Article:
There’s Ditches in Niches

There’s Ditches in Nitches. In Blackboard Fridays Episode 114, Jacob talks about Growth Planning and Marketing. Need this implemented into your business? Talk to the international business advisor who can do exactly that – Contact Jacob, Learn More, or Subscribe for Updates.

A well-worn trope of boring business advice is that “There’s Riches in Niches” – a sentiment that sounds cool, especially in America where those two words rhyme (in Australia ‘niche’ rhymes with ‘quiche’, which is less impressive).

(Tired of boring business advice? 114 episodes of Blackboard Fridays should be all the evidence you need to reach out for some fun and profit. Hit reply to this email and say ‘Let’s chat’.)

In my experience, ‘Riches in Niches’ suffers from survivor bias – looking at successful business with a strong niche and then deciding that was the important factor, which is like concluding that lottery tickets are a great investment by only researching lottery winners.

Sometimes, particularly for start-ups, niching is a bad idea. Choosing and pursuing a niche too early in your business journey (or with a spin-off product or service) can drive you off the road, into a ditch, and possibly see you investing your last energy and cash into a focused market that will never work.

Remarkably, many of the most successful niche businesses never set out to niche at all. It was only by going wide to market and being responsive to demand that they were able to stumble across an opportunity that wasn’t even visible from the outside.

In this week’s episode I will share some real world examples of just those companies. And then share with you an awesome list (thanks in part to this great book by Mark Lenthall of all your possible niche choices with a guide on how to identify and choose a profitable niche not a misleading ditch.

Watch this week’s episode here.

Who is Jacob Aldridge, Business Coach?

“The smart and quirky advisor who gets sh!t done in business.” Back independent since 2019.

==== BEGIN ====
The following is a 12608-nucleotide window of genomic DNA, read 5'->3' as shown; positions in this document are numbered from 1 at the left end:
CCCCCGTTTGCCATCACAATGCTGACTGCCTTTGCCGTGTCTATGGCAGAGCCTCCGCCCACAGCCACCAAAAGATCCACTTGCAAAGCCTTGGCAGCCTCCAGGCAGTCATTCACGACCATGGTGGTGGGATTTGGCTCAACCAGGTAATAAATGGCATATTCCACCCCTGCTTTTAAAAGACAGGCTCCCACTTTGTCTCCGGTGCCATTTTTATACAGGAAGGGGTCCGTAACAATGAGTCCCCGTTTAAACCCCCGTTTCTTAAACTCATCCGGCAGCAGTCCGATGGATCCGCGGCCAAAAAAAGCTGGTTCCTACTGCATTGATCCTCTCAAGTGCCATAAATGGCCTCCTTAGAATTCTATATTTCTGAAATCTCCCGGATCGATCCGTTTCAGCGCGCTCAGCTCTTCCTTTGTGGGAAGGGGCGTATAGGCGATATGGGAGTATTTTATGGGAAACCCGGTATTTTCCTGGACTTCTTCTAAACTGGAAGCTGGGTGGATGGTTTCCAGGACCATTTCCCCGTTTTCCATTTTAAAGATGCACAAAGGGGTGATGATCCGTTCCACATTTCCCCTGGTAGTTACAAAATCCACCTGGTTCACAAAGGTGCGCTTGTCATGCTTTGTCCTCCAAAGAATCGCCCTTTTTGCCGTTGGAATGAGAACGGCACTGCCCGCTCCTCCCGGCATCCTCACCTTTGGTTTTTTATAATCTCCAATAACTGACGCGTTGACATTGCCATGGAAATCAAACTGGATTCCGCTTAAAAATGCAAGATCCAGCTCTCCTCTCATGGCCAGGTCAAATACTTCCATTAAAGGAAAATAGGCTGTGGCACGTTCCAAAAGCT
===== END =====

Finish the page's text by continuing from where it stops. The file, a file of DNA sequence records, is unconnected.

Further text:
Since April 2006, I’ve been an international business advisor providing bespoke solutions for privately-owned businesses with 12-96 employees.

At this stage you have proven your business model, but you’re struggling to turn aspirations into day-to-day reality. You are still responsible for all 28 areas of your business, but you don’t have the time or budget to hire 28 different experts.

You need 1 person you can trust who can show you how everything in your business is connected, and which areas to prioritise first.

That’s me.

Learn more here. Or Let’s chat.


There’s a wonderful saying in business that there’s riches in niches. And that works a heck of a lot better with an American accent, where I call it riches in niches. But my warning for you today is that there’s also ditches in those niches. Sometimes you can go into a niche too early, too fast, and cause you and your business untold hurt.

So, I wanna talk in this episode of Blackboard Fridays about how to niche, but also when is the best time for you to actually go down that path.

So, why is there such an opportunity? Why are there riches in these focused market segments? Well, it’s because of that focus, the focus that gives you a much greater return on your investment. The focus allows you to do much more targeted marketing. It allows you to build a team that is a much closer fit to your client base.